The Zika virus has found its way to the continental United States. Florida is experiencing its own outbreak at the moment, although it is a bit too early to tell how rapidly or widely it will spread. According to NPR, there are only 37 cases reported as of late August. However, that number alone isn’t enough to tell how severe the situation really is. Many people who are carrying the Zika virus don’t actually know they have it— 80% of those infected are asymptomatic. In fact, according to computer scientist Alessandro Vespignani, the estimated detection rate of Zika hovers around just 5 percent.
But because of the confirmed cases, the CDC has issued a travel warning. Pregnant women, or those trying to get pregnant, are advised to avoid the Miami-Dade area. And all people that do make the trip, are encouraged to cover up— which is something of an issue when most tourists choose Miami because it’s a beach town. The number of infected is projected to rise, though, despite cooler temperatures tempering mosquito populations. The reason? College! Thousands of students will converge for classes again, swelling the population— and available sources of nutrients for female mosquitos.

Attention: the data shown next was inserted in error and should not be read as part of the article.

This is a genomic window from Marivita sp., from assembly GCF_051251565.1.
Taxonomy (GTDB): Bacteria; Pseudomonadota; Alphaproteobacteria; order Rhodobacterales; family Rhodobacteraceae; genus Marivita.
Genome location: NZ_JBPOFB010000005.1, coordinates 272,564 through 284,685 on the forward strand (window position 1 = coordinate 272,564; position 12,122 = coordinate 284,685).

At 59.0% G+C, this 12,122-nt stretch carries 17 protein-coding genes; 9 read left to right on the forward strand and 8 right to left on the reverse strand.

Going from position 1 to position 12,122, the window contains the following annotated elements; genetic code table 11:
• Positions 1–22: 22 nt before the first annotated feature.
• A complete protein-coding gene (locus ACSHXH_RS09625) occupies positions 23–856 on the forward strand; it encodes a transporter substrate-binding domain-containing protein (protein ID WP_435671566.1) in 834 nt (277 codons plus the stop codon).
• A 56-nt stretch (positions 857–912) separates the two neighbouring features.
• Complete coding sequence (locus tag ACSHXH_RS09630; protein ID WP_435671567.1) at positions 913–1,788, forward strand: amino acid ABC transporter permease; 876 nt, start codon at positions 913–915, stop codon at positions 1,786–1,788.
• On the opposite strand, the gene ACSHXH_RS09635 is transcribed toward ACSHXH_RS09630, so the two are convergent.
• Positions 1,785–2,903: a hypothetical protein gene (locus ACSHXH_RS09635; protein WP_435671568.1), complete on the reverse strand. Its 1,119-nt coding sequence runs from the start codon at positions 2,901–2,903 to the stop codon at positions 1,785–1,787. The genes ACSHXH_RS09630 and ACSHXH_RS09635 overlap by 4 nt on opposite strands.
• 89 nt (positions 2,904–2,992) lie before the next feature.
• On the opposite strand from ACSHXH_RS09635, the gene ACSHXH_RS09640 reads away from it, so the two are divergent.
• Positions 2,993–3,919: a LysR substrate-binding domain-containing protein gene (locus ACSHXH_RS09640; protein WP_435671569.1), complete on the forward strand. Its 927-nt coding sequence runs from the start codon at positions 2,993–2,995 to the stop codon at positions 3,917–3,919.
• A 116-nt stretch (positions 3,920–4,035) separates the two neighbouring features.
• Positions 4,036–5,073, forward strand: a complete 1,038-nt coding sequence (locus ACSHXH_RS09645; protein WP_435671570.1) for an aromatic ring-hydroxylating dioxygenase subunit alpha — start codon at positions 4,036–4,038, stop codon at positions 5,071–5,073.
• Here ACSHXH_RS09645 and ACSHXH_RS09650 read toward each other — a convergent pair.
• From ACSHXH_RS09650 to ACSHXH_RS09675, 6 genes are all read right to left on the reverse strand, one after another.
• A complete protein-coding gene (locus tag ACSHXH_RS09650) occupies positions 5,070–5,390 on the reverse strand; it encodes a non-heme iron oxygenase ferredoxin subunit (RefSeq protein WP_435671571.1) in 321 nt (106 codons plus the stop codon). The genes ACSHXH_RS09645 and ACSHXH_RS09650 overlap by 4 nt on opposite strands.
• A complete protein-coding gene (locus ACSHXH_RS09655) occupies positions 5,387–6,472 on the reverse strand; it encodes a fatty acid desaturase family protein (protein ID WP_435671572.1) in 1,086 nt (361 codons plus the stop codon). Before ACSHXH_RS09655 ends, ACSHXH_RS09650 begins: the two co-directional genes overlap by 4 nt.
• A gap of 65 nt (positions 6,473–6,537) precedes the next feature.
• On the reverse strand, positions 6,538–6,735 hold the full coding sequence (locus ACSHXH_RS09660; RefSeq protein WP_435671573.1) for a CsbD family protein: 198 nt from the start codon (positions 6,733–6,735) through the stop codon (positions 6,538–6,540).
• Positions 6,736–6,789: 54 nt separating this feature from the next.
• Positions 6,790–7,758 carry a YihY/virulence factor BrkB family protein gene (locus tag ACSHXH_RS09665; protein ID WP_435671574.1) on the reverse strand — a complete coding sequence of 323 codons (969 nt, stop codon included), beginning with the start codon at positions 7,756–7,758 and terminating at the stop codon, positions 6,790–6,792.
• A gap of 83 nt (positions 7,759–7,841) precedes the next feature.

While not known to be deadly, it probably most known for its connection with microcephaly, a birth defect that results in a smaller than usual head and severe neurological impairment. Most recently, scientists have found that there may be neurological consequences for infected adults, too.
We’re still trying to find a long term solution to eliminate Zika. One interesting method, profiled in a feature for Wired, involves releasing hundreds of thousands of male mosquitoes infected with the Wolbachia bacteria into Zika hotspots. While fighting mosquitoes with more mosquitoes seems counterintuitive, it could work. Once the infected males and the Zika carrying females mate, the bacteria prevents the eggs from hatching. It’s currently being explored in Clovis, California. Perhaps this method will spread elsewhere.